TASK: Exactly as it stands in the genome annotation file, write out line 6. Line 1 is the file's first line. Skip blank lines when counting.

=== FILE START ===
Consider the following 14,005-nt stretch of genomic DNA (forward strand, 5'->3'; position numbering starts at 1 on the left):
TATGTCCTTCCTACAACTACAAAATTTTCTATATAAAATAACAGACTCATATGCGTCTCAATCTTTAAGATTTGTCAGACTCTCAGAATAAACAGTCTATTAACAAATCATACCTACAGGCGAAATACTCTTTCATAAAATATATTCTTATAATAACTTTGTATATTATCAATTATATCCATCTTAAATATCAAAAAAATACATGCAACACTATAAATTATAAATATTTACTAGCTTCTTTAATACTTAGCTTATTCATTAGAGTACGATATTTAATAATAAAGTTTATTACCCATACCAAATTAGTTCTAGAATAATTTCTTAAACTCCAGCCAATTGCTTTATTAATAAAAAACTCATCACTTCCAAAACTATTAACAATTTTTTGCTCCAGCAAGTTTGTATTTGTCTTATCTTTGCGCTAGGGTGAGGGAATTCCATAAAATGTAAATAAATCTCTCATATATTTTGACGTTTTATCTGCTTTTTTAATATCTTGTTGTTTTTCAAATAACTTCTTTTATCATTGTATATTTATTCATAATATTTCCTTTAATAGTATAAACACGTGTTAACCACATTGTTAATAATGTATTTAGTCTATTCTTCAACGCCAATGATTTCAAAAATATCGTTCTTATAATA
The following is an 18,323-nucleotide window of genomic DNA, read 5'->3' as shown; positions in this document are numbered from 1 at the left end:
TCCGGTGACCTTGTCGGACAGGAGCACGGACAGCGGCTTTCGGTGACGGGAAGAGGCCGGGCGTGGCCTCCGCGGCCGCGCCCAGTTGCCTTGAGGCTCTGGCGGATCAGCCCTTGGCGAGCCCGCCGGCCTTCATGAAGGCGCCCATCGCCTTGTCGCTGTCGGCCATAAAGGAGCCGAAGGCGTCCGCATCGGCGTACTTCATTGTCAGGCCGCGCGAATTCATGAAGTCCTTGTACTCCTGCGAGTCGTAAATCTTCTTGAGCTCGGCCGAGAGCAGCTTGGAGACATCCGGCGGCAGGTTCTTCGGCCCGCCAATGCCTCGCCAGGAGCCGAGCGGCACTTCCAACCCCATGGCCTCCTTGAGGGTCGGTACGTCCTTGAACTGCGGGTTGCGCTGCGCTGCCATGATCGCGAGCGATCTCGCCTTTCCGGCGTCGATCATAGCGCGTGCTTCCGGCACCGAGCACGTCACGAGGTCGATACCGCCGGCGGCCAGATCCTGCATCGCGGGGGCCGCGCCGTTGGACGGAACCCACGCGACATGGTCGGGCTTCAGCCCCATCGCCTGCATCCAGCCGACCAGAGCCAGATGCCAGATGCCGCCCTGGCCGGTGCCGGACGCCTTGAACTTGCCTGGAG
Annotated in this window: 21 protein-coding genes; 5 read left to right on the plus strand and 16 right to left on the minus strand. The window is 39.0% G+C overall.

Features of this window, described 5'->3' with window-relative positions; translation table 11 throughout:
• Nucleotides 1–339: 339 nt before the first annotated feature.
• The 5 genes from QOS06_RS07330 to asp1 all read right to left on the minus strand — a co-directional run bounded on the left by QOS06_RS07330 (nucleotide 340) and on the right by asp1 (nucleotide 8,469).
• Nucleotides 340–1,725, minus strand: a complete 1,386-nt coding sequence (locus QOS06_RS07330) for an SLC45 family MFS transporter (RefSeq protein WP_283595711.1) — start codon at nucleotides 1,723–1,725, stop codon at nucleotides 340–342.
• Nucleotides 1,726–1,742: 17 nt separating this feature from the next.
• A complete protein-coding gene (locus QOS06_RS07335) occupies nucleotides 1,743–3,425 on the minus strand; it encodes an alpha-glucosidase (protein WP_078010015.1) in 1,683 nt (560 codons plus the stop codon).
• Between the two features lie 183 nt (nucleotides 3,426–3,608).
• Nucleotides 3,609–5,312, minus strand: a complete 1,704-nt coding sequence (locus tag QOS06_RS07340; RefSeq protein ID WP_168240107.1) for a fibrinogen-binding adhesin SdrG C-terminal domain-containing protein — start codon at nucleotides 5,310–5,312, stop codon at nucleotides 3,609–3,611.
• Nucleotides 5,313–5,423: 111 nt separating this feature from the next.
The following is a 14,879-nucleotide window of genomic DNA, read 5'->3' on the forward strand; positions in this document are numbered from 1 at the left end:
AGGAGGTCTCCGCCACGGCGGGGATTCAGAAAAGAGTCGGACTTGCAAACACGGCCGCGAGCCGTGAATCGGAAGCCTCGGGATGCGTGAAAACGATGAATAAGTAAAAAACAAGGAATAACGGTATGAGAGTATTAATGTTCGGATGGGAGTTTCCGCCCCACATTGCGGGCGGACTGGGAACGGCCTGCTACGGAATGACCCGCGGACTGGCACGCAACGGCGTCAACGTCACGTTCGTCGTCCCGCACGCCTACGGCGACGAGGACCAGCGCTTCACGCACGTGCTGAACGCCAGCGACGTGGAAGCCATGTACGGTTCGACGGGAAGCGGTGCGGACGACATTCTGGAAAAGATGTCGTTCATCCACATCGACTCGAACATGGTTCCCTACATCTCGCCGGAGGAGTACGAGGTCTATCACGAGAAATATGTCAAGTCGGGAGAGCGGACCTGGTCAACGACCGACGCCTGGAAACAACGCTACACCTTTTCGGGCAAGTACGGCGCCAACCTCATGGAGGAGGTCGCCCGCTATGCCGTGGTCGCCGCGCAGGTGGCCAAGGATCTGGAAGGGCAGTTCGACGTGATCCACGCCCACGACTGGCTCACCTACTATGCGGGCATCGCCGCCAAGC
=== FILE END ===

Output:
Features of this window, described 5'->3' with window-relative positions; translation table 11 throughout: